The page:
Fasti Online Home | Switch To Fasti Archaeological Conservation | Survey
logo

Excavation

  • Tempio di Venere
  • Pompei
  • Pompeii

    Tools

    Credits

    • The Italian Database is the result of a collaboration between:

      MIBAC (Ministero per i Beni e le Attività Culturali - Direzione Generale per i Beni Archeologici),

      ICCD (Istituto Centrale per il Catalogo e la Documentazione) and

      AIAC (Associazione Internazionale di Archeologia Classica).

    • AIAC_logo logo

    Summary (English)

    • The provision of temple precincts with groves and gardens was fairly common practice in the Roman world, however these sacred gardens rarely have been investigated archaeologically, even in Pompeii. To remedy this situation the University of Sheffield carried out research from 1998 to the present at the temple of Venus to retrieve evidence for the date and layout of the city’s principal Roman sanctuary and its landscape planting.

      Our investigations have contributed significantly to an understanding of the use of urban space in Pompeii and the role of the sacred grove in cult practice. Clear evidence was retrieved for the landscaping of the earliest Roman sanctuary in the 1st century B.C., around the middle of that century at the latest, allowing us to identify this as one of the oldest known temple gardens in the Roman empire. The sacred grove of Venus was an ‘architectural’ garden in which alternating types of trees and bushes were planted on three sides of the courtyard in rows of terracotta containers along the portico columns, the trees almost certainly echoing the rhythms of the columns and visually highlighting the temple as one approached from the south. The plantings at the temple constituted what Latin texts refer to as a nemus , a grove created or manipulated by man and furnished with sacred buildings and images.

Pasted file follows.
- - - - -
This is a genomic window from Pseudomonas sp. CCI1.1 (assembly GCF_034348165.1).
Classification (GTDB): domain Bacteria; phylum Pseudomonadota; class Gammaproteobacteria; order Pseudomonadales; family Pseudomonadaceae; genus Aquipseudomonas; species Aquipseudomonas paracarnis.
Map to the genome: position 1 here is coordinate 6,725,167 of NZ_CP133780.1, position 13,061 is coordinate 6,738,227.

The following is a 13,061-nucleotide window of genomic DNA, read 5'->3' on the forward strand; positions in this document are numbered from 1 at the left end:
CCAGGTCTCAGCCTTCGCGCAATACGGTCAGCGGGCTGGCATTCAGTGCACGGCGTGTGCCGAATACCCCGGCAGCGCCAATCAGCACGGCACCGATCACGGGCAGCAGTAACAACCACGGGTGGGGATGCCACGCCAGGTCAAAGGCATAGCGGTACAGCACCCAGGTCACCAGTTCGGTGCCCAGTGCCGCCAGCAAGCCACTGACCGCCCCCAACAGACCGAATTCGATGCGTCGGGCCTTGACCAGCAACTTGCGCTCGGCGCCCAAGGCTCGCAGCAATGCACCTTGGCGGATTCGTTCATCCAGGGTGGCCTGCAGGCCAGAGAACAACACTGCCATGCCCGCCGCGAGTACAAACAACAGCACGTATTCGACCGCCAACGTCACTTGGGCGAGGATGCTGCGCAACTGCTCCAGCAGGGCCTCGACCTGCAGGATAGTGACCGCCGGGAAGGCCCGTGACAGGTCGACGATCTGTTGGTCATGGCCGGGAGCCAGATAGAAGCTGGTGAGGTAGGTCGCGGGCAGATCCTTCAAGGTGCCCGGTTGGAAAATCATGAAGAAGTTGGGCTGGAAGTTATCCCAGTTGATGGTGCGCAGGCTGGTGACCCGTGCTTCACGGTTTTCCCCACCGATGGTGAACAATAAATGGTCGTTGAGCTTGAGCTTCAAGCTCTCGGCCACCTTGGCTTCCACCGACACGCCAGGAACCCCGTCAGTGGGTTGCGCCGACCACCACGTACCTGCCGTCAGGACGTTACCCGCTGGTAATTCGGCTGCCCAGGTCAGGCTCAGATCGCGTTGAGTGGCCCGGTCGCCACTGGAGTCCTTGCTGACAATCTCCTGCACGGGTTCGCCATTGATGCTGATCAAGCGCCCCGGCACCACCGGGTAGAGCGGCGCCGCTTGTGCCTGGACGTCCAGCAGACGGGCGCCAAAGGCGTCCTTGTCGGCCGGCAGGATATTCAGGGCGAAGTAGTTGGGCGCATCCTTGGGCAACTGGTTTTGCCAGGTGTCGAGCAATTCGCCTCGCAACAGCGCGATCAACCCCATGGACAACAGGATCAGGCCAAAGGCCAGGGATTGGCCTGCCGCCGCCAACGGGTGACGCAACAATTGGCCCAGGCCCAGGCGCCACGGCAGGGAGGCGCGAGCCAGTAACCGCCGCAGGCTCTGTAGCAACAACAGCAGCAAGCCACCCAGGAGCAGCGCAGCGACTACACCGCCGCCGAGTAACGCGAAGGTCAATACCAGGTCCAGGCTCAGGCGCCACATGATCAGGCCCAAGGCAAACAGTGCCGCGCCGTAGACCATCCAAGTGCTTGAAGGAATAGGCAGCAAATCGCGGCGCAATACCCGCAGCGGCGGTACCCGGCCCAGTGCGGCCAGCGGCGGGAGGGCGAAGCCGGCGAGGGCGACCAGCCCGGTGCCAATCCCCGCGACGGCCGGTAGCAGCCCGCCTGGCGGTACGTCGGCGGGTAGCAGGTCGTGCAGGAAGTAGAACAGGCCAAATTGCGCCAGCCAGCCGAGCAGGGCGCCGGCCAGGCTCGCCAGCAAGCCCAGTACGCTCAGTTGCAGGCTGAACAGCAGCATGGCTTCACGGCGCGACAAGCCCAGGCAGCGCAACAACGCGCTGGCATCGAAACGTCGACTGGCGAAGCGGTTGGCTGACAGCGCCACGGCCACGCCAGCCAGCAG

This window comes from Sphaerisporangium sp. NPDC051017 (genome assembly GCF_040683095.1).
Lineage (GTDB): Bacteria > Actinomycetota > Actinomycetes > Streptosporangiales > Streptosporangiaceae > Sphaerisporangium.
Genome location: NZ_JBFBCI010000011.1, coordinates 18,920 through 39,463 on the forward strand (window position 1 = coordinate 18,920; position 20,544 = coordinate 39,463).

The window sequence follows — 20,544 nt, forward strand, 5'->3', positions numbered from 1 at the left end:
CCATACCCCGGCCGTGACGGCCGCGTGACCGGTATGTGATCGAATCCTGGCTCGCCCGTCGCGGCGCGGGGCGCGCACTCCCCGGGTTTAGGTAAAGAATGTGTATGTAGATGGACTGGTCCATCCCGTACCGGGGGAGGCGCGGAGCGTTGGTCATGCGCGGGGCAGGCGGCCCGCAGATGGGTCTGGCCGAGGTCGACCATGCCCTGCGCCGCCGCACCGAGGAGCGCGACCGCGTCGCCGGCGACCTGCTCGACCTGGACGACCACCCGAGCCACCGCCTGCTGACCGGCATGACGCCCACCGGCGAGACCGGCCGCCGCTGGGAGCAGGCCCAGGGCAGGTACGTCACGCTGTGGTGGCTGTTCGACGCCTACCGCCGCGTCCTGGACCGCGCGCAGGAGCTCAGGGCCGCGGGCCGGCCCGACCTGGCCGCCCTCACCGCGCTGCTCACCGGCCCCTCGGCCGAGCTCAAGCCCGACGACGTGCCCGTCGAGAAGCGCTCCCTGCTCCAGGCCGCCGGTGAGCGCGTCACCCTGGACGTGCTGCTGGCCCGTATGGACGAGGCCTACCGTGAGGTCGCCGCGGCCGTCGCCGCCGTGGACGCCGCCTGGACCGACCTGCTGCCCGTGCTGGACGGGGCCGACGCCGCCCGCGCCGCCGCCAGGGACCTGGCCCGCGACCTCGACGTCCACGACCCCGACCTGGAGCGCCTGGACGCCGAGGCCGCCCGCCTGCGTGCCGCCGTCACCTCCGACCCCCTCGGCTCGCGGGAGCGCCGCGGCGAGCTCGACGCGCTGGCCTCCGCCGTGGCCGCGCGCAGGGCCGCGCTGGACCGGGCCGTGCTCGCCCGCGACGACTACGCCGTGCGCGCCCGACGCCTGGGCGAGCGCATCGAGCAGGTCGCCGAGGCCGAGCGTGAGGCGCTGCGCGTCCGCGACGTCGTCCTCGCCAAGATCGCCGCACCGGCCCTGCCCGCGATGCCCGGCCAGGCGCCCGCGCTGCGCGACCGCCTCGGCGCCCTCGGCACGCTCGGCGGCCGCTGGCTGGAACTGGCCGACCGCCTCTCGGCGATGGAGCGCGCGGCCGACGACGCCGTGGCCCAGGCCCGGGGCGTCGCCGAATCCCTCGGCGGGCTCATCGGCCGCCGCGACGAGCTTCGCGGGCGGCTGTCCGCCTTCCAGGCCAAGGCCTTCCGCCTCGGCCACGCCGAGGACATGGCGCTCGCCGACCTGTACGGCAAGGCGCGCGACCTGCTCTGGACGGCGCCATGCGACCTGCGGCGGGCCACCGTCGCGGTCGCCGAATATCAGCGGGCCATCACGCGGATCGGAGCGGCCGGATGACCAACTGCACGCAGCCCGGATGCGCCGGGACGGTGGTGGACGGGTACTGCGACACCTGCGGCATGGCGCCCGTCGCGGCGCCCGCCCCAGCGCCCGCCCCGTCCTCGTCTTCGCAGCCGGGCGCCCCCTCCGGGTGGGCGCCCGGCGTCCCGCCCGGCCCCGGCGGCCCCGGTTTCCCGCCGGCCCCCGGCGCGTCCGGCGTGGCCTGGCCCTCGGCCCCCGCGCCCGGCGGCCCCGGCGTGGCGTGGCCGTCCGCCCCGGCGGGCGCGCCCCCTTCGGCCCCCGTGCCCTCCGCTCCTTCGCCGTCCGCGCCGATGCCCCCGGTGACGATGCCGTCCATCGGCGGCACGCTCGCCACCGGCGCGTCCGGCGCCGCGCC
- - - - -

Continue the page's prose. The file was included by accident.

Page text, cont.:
In the Augustan period the temple and its porticoes were refurbished, and for some reason the temple garden was abandoned and the courtyard paved with mortar. Even though the sanctuary thereafter had no garden, the votive monuments and water features we excavated indicate that the courtyard remained a focus of religious veneration and social activity until the final destruction of the sanctuary in A.D. 79.

    Director

    Team

    • Glynis Jones - University of Sheffield
    • Oliver Jessop - University of Sheffield
    • Giuseppe Montana - Dipartimento di Chimica e Fisica della Terra ed Applicazioni alle Georisorse e ai Rischi Naturali (C.F.T.A), Università di Palermo
    • Maureen Carroll - University of Sheffield
    • Sarah Viner - University of Sheffield
    • Myles McCallum - Saint Mary’s University, Halifax, NS, Canada
    • Robyn Veal - University of Sydney

    Research Body

    Funding Body

    • Stanley Smith Horticultural Trust
    • The British Academy
    • University of Sheffield

    Images

    • No files have been added yet